What are hormones?
One can define hormones as the chemical substances that affect the activity of each and every part of the body often referred to as the target site. Essentially, hormones set out as messengers also controlling and co–ordinating each action throughout the body. Or in easier terms, these are substances that are produced by various parts of your body and have a tremendous effect on bodily processes.
How are hormones and a woman’s Dental health related?
One would be more than stunned to know that hormonal imbalances can cause gum diseases too. Higher the amount of estrogen and progesterone higher will be the blood flow to your gums. Which in turn causes the gums to become more sensitive and “overreact” to anything that could potentially irritate them.
As women have excessive sensitivity to oral health problems due to the unique hormonal changes that they experience. These changes not only influence the blood supply to the gums but also the body’s response to the toxins that result from plaque. As a result of this, women are more prone to the development of oral health problems.
When is a woman at the maximum risk of developing serious dental health complications?
There come such five stages in women’s life when due to high hormonal imbalances they are more than ever prone to developing dental health problems, those are as follows:
During the time of the month when a woman is about or starts menstruating, there is a sudden surge in the production levels of female hormones that are estrogen and progesterone. Women in these times need to take a little extra care and should not neglect any oral hygiene. Yes, this might surprise any woman, but the sad truth is oral hygiene is always neglected. More than ever all dental complications start to show up like Mouth ulcers/Canker Sores, gum diseases, swollen gums etc. They usually subside very soon as your Period ends.
The sudden surge in the production of both the female hormones when you reach a certain age takes a toll on all the bodily functions of a young girl. The sudden gush in the rate of production of these hormones changes the way gums reacts to bacterial plaque. This causes the gums to redden, become tender, swollen, and become more likely to bleed during brushing and flossing.
Birth Control Medications
Birth control has been linked to causing inflammation in women. All the women who take certain oral contraceptives that contain progesterone might experience inflamed gums due to the body’s exaggerated reaction to the toxins produced from plaque. The newer birth control pills have lower concentrations of the hormones, which lessens the inflammatory response of the gums to plaque
The hormone levels are at an all-time high during pregnancy. An increased level of progesterone specifically increases the proneness to bacterial plaque leading to gingivitis and other gum diseases. The occurrence of gingivitis during pregnancy is called pregnancy gingivitis where the gums tend to redden, swell and bleed easily.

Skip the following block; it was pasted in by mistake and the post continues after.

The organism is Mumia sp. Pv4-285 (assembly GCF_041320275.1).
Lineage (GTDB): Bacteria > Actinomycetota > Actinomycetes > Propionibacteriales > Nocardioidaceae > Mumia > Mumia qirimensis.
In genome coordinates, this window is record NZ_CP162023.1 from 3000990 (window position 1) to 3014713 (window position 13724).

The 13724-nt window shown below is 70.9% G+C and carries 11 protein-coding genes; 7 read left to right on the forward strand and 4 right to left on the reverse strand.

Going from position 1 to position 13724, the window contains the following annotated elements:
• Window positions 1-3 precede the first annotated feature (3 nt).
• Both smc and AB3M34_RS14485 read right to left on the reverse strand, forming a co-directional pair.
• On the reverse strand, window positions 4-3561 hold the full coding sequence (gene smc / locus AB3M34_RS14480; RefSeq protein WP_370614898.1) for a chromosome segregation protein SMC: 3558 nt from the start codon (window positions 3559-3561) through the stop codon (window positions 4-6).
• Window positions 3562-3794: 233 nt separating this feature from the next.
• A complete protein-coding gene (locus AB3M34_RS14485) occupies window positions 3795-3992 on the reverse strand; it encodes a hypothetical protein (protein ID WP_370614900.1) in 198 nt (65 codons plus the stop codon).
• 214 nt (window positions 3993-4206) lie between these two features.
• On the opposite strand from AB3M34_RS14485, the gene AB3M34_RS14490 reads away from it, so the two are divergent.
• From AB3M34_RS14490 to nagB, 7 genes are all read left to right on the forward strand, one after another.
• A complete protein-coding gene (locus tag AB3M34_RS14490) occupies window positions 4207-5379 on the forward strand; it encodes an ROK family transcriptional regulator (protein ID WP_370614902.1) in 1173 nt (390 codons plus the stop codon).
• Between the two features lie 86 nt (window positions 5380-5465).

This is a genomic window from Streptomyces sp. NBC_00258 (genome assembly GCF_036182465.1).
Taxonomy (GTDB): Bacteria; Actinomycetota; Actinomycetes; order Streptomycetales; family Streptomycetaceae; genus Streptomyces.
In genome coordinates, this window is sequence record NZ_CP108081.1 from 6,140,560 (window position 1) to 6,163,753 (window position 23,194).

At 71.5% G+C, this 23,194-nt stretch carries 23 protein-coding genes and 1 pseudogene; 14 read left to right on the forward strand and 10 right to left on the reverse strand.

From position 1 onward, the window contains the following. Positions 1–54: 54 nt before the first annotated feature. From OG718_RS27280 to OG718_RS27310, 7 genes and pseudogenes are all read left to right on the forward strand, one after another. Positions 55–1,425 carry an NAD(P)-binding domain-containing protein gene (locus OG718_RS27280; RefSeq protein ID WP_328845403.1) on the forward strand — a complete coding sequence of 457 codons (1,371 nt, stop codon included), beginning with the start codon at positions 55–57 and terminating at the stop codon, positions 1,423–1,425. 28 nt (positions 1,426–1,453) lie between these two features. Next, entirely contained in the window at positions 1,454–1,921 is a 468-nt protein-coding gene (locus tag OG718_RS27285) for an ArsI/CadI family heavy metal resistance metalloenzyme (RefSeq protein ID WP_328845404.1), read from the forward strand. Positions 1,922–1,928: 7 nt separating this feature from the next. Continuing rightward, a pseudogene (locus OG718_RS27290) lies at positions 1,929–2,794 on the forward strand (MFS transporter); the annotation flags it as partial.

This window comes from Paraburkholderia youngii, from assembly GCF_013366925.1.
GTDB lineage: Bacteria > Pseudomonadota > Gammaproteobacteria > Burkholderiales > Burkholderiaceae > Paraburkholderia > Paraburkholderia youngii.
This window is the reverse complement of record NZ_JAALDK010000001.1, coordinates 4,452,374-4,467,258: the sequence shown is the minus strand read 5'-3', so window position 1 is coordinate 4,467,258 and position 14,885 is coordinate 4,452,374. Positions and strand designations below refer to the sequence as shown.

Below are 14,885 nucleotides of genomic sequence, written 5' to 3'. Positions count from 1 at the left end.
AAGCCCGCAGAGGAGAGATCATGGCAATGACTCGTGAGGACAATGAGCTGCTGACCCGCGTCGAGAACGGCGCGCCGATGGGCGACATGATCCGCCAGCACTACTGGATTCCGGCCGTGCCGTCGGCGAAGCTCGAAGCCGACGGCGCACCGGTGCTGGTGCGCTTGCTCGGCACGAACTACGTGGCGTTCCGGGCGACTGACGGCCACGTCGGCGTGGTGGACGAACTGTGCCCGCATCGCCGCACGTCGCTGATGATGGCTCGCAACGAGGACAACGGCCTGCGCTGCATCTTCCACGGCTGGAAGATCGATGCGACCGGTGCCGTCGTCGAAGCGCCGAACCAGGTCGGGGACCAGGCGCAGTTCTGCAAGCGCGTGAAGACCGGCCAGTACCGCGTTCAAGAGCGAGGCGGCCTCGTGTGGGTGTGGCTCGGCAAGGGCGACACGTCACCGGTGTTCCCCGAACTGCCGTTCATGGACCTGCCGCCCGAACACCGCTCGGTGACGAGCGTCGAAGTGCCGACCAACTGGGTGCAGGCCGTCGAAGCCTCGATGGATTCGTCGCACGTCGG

Menopause can be considered as one of the biggest changes in a woman’s body and life including altered taste, burning sensations in one’s mouth, decreased salivary flow which leads to dry mouth and increased sensitivity. Dry mouth can result in the development of Gingival disease because of decreased flow of saliva leading to saliva not being available to moisten and cleanse the mouth by neutralizing acids produced by plaque. Dry mouth can also result from many prescription and over-the-counter medicines that are commonly prescribed to older adults. Women are prone to loss of bone density at later stages in life. Receding gums can be a sign of bone loss in the jawbone. Receding gums also expose more of the tooth surface to potential tooth decay.
How can women prevent it?
Following are a few in general oral health tips one can practice in addition to visiting the dentist and getting due treatment and medication.
- Do brush your teeth at least twice a day with a fluoride toothpaste. Floss and rinse with an antibacterial mouthwash at least once a day.
- Visit your dentist regularly for a professional oral examination
- Always eat a well-balanced diet.
- Avoid sugary or starchy snacks, even soda.
- Ask your dentist if they think you should use an antimicrobial mouth rinse.
- If you happen to have dry mouth, ask your dentist about treatments for this condition, such as artificial saliva.
Hormonal imbalances drastically affect a women’s overall well-being and most certainly their oral health. On average, a woman is more prone to developing dental complications as compared to a man and that is due to the several encounters of increased hormonal events at several stages of their lives. Each and every event leads to an increase in blood flow eventually leading up to increased sensitivity of the gums.